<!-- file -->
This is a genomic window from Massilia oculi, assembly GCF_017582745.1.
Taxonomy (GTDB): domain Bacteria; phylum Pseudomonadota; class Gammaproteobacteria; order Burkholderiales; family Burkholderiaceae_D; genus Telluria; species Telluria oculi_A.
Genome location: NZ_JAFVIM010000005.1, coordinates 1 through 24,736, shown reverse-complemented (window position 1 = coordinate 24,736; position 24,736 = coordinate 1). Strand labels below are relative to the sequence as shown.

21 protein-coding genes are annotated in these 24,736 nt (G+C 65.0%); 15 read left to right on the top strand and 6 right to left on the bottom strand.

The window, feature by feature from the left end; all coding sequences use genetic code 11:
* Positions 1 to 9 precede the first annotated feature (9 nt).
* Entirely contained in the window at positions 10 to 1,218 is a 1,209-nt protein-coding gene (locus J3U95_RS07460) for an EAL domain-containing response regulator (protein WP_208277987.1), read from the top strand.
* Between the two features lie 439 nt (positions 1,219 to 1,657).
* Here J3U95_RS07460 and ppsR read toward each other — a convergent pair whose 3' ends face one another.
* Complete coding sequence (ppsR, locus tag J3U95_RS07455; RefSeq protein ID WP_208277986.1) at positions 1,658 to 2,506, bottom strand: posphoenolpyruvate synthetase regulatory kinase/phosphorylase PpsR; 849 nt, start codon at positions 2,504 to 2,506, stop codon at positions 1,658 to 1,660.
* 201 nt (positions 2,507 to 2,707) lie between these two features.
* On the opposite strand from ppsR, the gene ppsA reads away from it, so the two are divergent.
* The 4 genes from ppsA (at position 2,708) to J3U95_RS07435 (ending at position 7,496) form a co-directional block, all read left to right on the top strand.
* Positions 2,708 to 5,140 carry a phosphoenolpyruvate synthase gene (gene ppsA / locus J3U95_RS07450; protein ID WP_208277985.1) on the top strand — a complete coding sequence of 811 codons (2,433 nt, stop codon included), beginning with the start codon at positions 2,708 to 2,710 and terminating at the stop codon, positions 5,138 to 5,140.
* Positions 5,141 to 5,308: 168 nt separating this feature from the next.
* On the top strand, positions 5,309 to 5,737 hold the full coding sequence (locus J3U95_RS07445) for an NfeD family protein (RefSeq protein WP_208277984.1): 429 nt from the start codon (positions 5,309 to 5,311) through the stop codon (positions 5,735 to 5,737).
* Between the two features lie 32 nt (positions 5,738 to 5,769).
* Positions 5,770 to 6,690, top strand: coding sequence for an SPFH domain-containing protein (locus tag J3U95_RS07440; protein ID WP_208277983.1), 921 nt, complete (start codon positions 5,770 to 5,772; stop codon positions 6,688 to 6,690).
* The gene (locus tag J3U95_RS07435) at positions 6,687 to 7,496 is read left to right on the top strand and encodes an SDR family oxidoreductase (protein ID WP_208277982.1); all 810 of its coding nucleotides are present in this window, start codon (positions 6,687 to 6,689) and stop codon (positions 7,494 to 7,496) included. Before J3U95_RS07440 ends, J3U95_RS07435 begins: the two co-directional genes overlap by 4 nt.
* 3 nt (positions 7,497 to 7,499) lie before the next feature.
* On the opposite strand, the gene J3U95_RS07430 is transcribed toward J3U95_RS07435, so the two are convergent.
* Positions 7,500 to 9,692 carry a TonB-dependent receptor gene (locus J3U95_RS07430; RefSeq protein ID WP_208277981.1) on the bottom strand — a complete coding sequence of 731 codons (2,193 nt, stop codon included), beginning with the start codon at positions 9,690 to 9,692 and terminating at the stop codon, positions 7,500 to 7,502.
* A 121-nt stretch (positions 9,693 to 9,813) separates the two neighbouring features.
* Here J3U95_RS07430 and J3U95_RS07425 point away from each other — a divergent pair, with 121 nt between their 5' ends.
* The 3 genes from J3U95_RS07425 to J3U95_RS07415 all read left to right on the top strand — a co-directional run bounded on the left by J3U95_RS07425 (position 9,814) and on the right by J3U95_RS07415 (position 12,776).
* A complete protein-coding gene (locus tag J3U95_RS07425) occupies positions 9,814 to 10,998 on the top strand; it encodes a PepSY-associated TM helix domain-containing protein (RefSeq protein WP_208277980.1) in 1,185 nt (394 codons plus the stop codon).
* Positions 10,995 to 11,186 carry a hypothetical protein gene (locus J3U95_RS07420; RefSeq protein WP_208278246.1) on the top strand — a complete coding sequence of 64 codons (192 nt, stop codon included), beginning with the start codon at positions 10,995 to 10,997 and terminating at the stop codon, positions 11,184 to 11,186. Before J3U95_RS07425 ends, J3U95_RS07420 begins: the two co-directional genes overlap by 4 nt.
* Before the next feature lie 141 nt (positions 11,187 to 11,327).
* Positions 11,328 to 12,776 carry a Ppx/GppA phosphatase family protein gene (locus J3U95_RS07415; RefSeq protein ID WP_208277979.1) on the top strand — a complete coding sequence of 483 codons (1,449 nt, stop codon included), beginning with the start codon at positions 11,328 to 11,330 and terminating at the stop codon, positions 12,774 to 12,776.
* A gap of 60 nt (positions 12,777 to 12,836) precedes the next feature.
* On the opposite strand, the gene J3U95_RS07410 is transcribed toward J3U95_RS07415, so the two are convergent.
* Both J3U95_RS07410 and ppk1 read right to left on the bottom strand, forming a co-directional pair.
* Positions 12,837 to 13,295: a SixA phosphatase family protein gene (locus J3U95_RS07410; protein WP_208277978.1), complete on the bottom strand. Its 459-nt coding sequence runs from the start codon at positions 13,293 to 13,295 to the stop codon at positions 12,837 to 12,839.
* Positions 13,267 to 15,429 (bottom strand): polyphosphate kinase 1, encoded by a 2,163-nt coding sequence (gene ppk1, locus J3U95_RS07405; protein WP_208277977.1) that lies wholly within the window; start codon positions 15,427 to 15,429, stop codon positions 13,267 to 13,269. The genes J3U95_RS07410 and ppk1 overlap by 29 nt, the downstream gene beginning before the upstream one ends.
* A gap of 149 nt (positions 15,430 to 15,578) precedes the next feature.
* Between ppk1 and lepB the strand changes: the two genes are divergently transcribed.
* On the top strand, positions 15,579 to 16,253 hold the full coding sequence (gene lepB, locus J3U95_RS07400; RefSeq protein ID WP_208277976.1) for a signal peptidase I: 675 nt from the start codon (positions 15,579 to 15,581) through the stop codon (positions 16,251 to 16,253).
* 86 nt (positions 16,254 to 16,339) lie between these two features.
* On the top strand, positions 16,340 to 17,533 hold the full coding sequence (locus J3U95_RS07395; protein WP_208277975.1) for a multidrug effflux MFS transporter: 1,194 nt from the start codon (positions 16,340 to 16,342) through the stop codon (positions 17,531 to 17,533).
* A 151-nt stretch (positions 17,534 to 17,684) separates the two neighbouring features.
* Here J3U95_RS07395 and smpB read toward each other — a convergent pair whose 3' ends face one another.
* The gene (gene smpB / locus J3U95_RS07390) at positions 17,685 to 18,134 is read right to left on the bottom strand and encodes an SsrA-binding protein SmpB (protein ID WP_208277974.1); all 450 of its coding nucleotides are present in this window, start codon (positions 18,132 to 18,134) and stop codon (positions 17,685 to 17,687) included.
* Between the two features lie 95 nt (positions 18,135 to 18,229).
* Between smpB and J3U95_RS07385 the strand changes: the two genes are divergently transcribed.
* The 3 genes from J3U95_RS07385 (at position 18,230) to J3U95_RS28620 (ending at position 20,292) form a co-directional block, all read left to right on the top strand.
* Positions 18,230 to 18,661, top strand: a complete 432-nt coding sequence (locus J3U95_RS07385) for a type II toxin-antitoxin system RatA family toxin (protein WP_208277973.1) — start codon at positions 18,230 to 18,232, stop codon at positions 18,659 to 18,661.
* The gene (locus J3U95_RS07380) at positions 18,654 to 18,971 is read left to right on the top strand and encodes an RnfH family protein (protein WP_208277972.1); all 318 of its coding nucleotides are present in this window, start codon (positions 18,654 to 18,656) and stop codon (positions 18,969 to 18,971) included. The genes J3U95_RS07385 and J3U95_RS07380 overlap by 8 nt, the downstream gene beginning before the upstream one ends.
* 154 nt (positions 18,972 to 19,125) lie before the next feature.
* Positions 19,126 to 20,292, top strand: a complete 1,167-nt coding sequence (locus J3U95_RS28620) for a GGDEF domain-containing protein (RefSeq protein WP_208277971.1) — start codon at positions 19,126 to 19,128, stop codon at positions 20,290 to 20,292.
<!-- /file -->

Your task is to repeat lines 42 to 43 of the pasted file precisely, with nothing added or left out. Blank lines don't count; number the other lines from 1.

* The gene (gene smpB / locus J3U95_RS07390) at positions 17,685 to 18,134 is read right to left on the bottom strand and encodes an SsrA-binding protein SmpB (protein ID WP_208277974.1); all 450 of its coding nucleotides are present in this window, start codon (positions 18,132 to 18,134) and stop codon (positions 17,685 to 17,687) included.
* Between the two features lie 95 nt (positions 18,135 to 18,229).